LANSING, Mich. — Legislation sponsored by Sen. Rick Jones, Rep. Tom Barrett and Rep. Klint Kesto to protect the custody rights of America’s servicemen and women is on its way to the governor’s desk to be signed.
“Members of our armed forces, who risk their lives to protect our freedoms, deserve to fulfill their service without fear of losing custody of a child while they are on duty,” said Jones, R-Grand Ledge. “I am proud to be teaming up with Representatives Barrett and Kesto to stand up for active-duty military parents by filling in a loophole in state law that was exposed last year in an unfortunate and well-publicized case.”
Senate Bill 9 and House Bills 4071 and 4482 would ensure active-duty military parents are not punished for not appearing in court over custody disputes while serving overseas and that they would retain custody as long as the child is in a safe environment.
Specifically, the bills would mandate that — unless the best interests of the child are being violated — the court shall not modify the current parenting time order if one of the parties has filed a motion of stay under the federal Servicemembers Civil Relief Act.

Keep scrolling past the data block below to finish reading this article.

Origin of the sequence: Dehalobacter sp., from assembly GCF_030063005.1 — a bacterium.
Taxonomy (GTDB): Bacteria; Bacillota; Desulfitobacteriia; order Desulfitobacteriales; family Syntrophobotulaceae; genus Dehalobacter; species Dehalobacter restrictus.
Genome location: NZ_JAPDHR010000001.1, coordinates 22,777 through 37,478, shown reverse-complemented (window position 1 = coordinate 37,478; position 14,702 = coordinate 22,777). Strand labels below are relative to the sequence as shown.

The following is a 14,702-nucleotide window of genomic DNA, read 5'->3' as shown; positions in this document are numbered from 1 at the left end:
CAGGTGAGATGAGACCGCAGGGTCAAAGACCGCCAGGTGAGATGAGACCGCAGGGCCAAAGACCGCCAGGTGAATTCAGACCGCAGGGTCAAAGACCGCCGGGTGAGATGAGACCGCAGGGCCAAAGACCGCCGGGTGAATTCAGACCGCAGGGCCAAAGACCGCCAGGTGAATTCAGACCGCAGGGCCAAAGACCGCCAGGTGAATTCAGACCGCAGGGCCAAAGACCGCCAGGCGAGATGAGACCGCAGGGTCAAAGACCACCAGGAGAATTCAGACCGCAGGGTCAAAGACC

The measures were inspired after a Michigan judge in 2014 held a U.S. Navy petty officer in contempt of court and ordered his arrest after he failed to appear in court for a custody hearing, despite the fact that he was on duty aboard a submarine in the Pacific Ocean.
After lifting those orders under public pressure, the judge ordered the officer’s six-year-old daughter be temporarily removed from his custody while he remained on deployment, even though Michigan child protective services had removed the child from the mother’s home in 2010 due to neglect and reports of abuse.
“This is about protecting the rights of every man and woman in uniform, so that no service member will have to go through this ordeal again,” Jones said. “It is also about respecting military families and ensuring the best interest of the children. In the Michigan case, by placing the child in the mother’s care before the state had re-examined her fitness as a parent, the judge implied that someone serving his country was worse for a child than someone with a history of neglect.”